RENO — Hollywood script writers couldn’t have written a better ending to the Mountain West Conference regular season.
The two best teams in the conference — Nevada (24-6, 13-4) and Colorado State (21-9, 13-4) — meet for the first time this year and for the regular-season championship today at 5 (ESPN3 ) at Lawlor Events Center.
These are the two hottest teams in the conference. The Pack has won five straight and eight of its last 10. The Rams, meanwhile, have won seven straight and 10 of the last 11. The Rams’ last loss was on Jan. 31 at home against Boise State.
“We couldn’t ask to be in any better situation than we are,” senior transfer Marcus Marshall said Friday afternoon. “Playing my last home game at Lawlor and playing for the Mountain West championship. I couldn’t picture going out any other way.”
“It’s been business as usual,” said senior D.J. Fenner. “We are preparing for every game with this kind of intensity. We know what’s at stake. We are both 13-4 in conference, playing for the championship and playing at home. You can’t write a script any better. We can feel a different vibe.”
The Pack is 12-1 at home this season and 28-4 in the Eric Musselman era. The Pack’s only home loss was 81-76 against Fresno State on Jan. 31.
“I don’t feel we’re invincible at home,” Fenner said. “We are definitely confident. One thing we stress is not letting our fans down.”
The Rams are a solid road team in conference, winning seven of 11 contests. It’s an impressive mark, one that makes the Rams a formidable foe.
“They are a really physical team,” Musselman told reporters on Friday. “We have to hold our ground underneath and definitely block out. They push underneath. They rebound aggressively. If we don’t play with a great deal of toughness we’re not going to beat them.
“I expect a physical game. They have a couple of guys who can score the ball (Gian Clavell and Emmanuel Omogbo). We have to play well defensively to win this game.”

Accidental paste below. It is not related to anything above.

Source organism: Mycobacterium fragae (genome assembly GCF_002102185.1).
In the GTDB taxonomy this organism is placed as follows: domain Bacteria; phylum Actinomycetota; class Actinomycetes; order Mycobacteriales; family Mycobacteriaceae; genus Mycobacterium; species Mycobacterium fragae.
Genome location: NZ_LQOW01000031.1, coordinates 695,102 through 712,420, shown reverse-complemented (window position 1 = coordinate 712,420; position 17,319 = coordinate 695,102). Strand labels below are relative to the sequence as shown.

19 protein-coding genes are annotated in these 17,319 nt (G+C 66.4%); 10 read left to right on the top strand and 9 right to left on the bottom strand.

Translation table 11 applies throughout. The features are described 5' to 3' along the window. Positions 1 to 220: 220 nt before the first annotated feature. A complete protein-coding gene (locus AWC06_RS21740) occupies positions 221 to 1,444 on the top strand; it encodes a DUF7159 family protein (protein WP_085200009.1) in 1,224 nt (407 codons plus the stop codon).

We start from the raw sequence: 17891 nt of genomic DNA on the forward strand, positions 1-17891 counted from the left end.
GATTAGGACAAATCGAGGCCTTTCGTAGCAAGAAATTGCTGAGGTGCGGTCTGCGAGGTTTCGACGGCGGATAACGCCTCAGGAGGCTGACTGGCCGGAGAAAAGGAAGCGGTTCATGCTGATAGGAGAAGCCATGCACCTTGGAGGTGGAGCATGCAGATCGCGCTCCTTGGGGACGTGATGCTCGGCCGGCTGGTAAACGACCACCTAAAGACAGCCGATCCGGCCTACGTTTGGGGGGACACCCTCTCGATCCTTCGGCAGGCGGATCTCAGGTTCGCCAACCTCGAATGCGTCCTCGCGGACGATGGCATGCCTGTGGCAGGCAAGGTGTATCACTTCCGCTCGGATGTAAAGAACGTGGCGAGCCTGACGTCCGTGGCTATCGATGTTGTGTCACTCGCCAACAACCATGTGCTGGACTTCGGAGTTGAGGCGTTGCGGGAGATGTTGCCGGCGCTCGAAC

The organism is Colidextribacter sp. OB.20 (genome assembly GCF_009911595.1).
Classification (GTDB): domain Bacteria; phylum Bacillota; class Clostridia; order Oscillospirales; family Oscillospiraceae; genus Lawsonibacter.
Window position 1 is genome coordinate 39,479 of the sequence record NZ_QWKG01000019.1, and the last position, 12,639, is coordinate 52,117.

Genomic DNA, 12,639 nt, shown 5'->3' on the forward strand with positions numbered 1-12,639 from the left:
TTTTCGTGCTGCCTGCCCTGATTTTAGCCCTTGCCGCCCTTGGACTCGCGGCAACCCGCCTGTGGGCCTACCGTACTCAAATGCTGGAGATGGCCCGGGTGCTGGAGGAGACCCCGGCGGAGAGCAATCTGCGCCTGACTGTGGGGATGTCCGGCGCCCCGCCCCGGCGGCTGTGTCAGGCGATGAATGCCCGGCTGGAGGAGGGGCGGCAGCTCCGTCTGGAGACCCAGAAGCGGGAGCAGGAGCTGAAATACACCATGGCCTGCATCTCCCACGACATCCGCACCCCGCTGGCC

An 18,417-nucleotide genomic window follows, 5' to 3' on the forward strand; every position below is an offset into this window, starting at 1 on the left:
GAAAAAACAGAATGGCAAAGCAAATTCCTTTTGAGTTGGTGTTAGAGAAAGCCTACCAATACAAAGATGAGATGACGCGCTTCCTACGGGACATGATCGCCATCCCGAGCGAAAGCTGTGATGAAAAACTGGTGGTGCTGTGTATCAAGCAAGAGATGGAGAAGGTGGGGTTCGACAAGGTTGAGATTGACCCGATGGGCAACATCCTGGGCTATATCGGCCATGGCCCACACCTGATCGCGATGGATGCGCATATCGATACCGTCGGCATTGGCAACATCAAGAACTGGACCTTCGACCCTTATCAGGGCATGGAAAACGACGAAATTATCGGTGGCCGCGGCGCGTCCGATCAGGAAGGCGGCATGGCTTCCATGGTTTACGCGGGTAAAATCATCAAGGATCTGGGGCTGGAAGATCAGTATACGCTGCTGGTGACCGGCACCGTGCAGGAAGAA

“They have a lot of weapons offensively and defensively,” Fenner said. “We have to box them out. Rebounding is the biggest thing. If we rebound (like we can) we will be tough to beat.”
Clavell averages almost 19 a game, and he averages more than six rebounds a game.
“He is a big-time shooter,” Musselman said. “He can be physical. He is a physical rebounder.”
Clavell missed the early part of the season because he violated the school’s conduct policy. He scored 15 points off the bench in a win over Northern Colorado, and followed that up with a 16-point effort against Kansas State. He has reached double figures in 20 of 21 games.
Omogbo currently leads the Mountain West and ranks seventh nationally at 10.9 rebounds per game to go with his 14.2 points a contest (11th in MW) and league-high 18 double-doubles. His 13 double-doubles are the most in league history and his 18 total ties the school record for a single season.
Colorado State coach Larry Eustachy hasn’t been happy with his team’s play the last two games despite posting two wins.
“We’ve gotten away from our identity,” he told Colorado-area reporters. “I think we’re smart enough to know what’s happened.”